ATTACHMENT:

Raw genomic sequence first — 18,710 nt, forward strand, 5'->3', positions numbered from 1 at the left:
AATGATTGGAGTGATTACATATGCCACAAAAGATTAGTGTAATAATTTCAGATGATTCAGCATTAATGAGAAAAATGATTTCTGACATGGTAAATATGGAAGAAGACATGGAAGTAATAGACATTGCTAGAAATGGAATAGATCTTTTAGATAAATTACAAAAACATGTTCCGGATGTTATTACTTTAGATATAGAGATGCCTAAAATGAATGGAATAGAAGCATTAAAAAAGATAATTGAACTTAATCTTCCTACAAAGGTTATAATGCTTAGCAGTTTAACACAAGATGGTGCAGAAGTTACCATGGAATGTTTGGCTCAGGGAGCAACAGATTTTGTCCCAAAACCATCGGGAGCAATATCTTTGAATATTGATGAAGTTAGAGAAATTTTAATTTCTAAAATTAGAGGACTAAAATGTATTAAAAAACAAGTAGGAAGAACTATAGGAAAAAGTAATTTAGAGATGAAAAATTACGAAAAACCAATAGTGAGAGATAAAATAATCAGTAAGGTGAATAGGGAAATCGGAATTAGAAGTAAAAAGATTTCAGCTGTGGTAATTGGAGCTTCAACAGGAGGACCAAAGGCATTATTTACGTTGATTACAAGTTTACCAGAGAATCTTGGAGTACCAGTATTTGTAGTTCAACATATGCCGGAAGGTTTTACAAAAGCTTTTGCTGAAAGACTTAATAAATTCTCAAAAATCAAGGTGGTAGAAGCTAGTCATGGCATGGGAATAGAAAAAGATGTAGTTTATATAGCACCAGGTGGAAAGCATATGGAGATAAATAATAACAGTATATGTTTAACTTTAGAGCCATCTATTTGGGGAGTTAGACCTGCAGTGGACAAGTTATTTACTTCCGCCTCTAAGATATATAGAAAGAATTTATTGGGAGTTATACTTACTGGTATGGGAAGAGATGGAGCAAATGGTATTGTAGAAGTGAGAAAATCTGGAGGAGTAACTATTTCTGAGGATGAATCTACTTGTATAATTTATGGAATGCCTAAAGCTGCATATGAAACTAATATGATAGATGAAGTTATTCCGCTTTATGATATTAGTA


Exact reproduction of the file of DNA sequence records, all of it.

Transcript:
Raw genomic sequence first — 18,710 nt, forward strand, 5'->3', positions numbered from 1 at the left:
AATGATTGGAGTGATTACATATGCCACAAAAGATTAGTGTAATAATTTCAGATGATTCAGCATTAATGAGAAAAATGATTTCTGACATGGTAAATATGGAAGAAGACATGGAAGTAATAGACATTGCTAGAAATGGAATAGATCTTTTAGATAAATTACAAAAACATGTTCCGGATGTTATTACTTTAGATATAGAGATGCCTAAAATGAATGGAATAGAAGCATTAAAAAAGATAATTGAACTTAATCTTCCTACAAAGGTTATAATGCTTAGCAGTTTAACACAAGATGGTGCAGAAGTTACCATGGAATGTTTGGCTCAGGGAGCAACAGATTTTGTCCCAAAACCATCGGGAGCAATATCTTTGAATATTGATGAAGTTAGAGAAATTTTAATTTCTAAAATTAGAGGACTAAAATGTATTAAAAAACAAGTAGGAAGAACTATAGGAAAAAGTAATTTAGAGATGAAAAATTACGAAAAACCAATAGTGAGAGATAAAATAATCAGTAAGGTGAATAGGGAAATCGGAATTAGAAGTAAAAAGATTTCAGCTGTGGTAATTGGAGCTTCAACAGGAGGACCAAAGGCATTATTTACGTTGATTACAAGTTTACCAGAGAATCTTGGAGTACCAGTATTTGTAGTTCAACATATGCCGGAAGGTTTTACAAAAGCTTTTGCTGAAAGACTTAATAAATTCTCAAAAATCAAGGTGGTAGAAGCTAGTCATGGCATGGGAATAGAAAAAGATGTAGTTTATATAGCACCAGGTGGAAAGCATATGGAGATAAATAATAACAGTATATGTTTAACTTTAGAGCCATCTATTTGGGGAGTTAGACCTGCAGTGGACAAGTTATTTACTTCCGCCTCTAAGATATATAGAAAGAATTTATTGGGAGTTATACTTACTGGTATGGGAAGAGATGGAGCAAATGGTATTGTAGAAGTGAGAAAATCTGGAGGAGTAACTATTTCTGAGGATGAATCTACTTGTATAATTTATGGAATGCCTAAAGCTGCATATGAAACTAATATGATAGATGAAGTTATTCCGCTTTATGATATTAGTA